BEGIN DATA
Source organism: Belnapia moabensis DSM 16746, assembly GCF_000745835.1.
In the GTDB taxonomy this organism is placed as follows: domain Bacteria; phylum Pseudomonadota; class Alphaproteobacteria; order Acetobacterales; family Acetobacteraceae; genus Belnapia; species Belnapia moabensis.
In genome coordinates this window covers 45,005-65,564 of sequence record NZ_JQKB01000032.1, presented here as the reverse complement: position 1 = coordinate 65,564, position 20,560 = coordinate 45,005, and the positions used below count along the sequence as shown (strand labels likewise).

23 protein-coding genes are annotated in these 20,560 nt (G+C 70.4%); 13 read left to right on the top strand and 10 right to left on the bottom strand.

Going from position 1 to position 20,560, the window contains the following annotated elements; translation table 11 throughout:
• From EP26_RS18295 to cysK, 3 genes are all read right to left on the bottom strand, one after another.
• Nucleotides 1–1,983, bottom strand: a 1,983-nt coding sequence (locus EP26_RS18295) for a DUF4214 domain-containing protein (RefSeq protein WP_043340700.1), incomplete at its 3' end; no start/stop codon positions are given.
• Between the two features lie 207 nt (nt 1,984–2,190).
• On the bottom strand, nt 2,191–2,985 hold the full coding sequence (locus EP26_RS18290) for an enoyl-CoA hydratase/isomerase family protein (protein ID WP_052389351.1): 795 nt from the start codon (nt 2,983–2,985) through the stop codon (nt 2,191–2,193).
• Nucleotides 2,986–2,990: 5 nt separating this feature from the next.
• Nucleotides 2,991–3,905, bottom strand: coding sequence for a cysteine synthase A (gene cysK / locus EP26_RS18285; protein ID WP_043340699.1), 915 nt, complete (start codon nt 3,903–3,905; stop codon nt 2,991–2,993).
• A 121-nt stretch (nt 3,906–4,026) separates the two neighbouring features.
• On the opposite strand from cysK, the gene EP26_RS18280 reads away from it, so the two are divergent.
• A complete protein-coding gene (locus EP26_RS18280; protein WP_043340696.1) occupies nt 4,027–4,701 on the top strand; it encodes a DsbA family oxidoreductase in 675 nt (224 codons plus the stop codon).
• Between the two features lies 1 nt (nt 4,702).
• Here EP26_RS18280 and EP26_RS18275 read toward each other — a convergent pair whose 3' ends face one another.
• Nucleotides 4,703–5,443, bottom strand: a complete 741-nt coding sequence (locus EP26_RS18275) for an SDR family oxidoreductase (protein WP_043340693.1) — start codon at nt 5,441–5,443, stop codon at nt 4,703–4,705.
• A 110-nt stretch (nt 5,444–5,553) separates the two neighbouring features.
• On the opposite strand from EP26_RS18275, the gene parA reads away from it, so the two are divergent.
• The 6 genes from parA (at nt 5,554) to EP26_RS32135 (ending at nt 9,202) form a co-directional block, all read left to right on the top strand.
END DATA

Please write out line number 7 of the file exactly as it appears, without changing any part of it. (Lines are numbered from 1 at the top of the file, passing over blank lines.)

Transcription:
• Nucleotides 1–1,983, bottom strand: a 1,983-nt coding sequence (locus EP26_RS18295) for a DUF4214 domain-containing protein (RefSeq protein WP_043340700.1), incomplete at its 3' end; no start/stop codon positions are given.